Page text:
Naomi Peak (9,983 ft) is the highest point in the Bear River Mountains, in Northern Utah. Most people make the summit from the trail starting at Tony Grove Lake, but you can also access the peak from Dry Canyon, which is on the West side of the mountain range. Starting from Tony Grove is on the East side of the mountains, and travels through many wildflowers in early summer, a rock amphitheater, several meadows, and offers breathtaking views of Cache Valley and the surrounding peaks.
From SLC head north on I-15, and take exit 362. Stay on HWY 89 for 27 miles until you reach Logan, UT. Turn right onto 400 N, and drive another 22 miles. Look for the brown Tony Grove Lake sign. Drive another 7 miles to the large parking lot. The trail starts at the West end of the parking lot. There is one restroom in the parking lot.
Distance: 6.6 miles RT
Elevation gain: 1,900 ft
Time: 3-6 hours
Dog friendly? Yes, off leash
Kid friendly? No
Fees/Permits? $6/day parking fee. No Permit.
The TH starts on the western side of the parking lot. Turn right for
Arrive early to beat the heat and the crowds! This photo was taken when I started Backpacking to White Pine Lake the day before.
When you reach the 2nd trail split, turn left.
After 15 minutes of hiking pass by the “rock amphitheater” on the left.
At the 3rd trail split stay straight. If you are coming from White Pine Lake, you could take the optional sneaker route to connect you to this spot. However, since I had backpacked the night before, I had to go back to my car and swap packs for this day hike.
First snow patch! You will cross the first meadow right above this small hill.
Work your way up some small switchbacks, and eventually you’ll reach this small pass.
What you see just over that pass is amazing! You still can’t see Naomi Peak, but the views are still great. It almost has a feel of the Sierras, only in a smaller scale.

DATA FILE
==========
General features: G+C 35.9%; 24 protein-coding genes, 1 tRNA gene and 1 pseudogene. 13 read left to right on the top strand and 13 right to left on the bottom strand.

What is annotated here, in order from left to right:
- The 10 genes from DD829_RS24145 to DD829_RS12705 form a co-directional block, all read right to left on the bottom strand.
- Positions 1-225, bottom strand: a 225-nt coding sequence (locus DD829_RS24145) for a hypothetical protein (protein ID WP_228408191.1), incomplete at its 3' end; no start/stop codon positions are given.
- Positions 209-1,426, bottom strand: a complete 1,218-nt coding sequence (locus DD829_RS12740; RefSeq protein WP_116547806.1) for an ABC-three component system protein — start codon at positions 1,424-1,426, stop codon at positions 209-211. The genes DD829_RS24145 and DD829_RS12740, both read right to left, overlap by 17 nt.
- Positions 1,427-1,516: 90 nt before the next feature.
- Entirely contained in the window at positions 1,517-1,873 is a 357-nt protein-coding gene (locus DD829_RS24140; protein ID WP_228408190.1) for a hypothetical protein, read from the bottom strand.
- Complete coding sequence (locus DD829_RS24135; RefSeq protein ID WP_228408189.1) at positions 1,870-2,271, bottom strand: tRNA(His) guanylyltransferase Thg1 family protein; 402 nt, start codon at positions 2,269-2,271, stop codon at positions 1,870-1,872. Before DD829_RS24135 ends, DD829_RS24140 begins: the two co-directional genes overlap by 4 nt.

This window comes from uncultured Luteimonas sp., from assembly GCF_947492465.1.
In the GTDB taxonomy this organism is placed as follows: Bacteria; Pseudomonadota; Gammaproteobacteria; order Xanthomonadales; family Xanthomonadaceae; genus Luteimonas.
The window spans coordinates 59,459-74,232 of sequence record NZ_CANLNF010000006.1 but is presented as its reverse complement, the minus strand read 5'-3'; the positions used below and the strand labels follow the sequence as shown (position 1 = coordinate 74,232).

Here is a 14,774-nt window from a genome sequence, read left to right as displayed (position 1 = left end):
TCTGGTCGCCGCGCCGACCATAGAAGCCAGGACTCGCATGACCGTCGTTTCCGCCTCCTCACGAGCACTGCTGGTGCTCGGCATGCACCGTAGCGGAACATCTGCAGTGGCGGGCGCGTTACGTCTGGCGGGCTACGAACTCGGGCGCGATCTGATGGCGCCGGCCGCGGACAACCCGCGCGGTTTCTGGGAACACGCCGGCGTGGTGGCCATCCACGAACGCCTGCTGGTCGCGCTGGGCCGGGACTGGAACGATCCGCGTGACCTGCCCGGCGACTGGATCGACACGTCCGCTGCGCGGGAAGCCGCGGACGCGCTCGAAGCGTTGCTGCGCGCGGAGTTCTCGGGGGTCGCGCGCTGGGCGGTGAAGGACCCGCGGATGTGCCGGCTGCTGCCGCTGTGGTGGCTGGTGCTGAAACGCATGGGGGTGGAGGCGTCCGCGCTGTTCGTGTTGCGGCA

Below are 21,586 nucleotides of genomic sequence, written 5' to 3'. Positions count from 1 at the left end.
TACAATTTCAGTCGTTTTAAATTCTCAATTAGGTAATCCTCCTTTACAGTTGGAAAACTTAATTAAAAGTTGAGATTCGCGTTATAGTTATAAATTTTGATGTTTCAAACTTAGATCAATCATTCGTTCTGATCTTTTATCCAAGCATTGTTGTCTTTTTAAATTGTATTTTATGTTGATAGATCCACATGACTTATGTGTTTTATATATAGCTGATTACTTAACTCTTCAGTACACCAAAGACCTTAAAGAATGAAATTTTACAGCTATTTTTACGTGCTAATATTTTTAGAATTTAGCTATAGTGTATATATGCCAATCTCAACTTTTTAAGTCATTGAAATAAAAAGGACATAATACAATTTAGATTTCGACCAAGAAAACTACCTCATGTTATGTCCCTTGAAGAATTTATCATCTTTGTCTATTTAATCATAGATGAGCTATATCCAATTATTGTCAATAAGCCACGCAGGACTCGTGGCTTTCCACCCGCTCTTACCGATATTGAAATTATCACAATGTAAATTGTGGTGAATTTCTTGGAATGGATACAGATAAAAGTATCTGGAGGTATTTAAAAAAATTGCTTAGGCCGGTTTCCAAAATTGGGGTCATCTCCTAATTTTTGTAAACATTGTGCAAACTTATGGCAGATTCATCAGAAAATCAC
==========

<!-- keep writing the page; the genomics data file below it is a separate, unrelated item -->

Working our way up the rocky trail. Even though we started hiking at 8:30am, it was warming up quickly.
All the snow was melting so quickly that all these little waterfalls appeared. My guess is that they will be gone in a few weeks after the snow is gone.
As we hiked higher up in elevation, I seemed to have lost the trail. When I got to this spot, I could actually see a guy in a bright red shirt – this was the only way I knew where to go. I headed straight up that gully.
Hiking up this section I hugged the snow/rock line for fear of post holing through. I had no idea how deep or solid this snow was. After I reached the top of this gully, I realized it would have been much easier to just hike up the snow. If you hike with trekking poles, you can use them to test the spot you are going to step on, to see how solid the snow pack is.
As we reached the top of that gully, I could see where the man in the red shirt was, and I knew where to head. First I headed toward the ridge, and actually found the trail again.
Do you see how the snow has a pink tinge to it? That is called Watermelon Snow, aka pink snow or snow algae. It is a species of green algae containing a red pigment in addition to chlorophyll. Unlike most fresh-water algae, it is cold-loving and thrives in freezing water. Don’t let the pink color full you for a watermelon or cotton candy flavored snow – it is harmful in large amounts. Pink Snow is also causing glaciers to melt faster than ever before.
Finally at the ridge, looking back from where we just hiked up. This view is looking East – Naomi Peak is to the far right in this photo. Almost there!
On the summit of Naomi Peak! Cherry Peak is in the distance, and Idaho is the furthest mountains.
Charlie made it and did great! He loved walking in the snow, and as usual took his small nap on the summit. We hung out at the peak for about half an hour to take photos, snack, and rest. It took me roughly 2 hours to reach the summit.
Charlie on Naomi Peak, looking South with Logan and Smithfield, UT in the valley.
Lots of wildflowers along the way!
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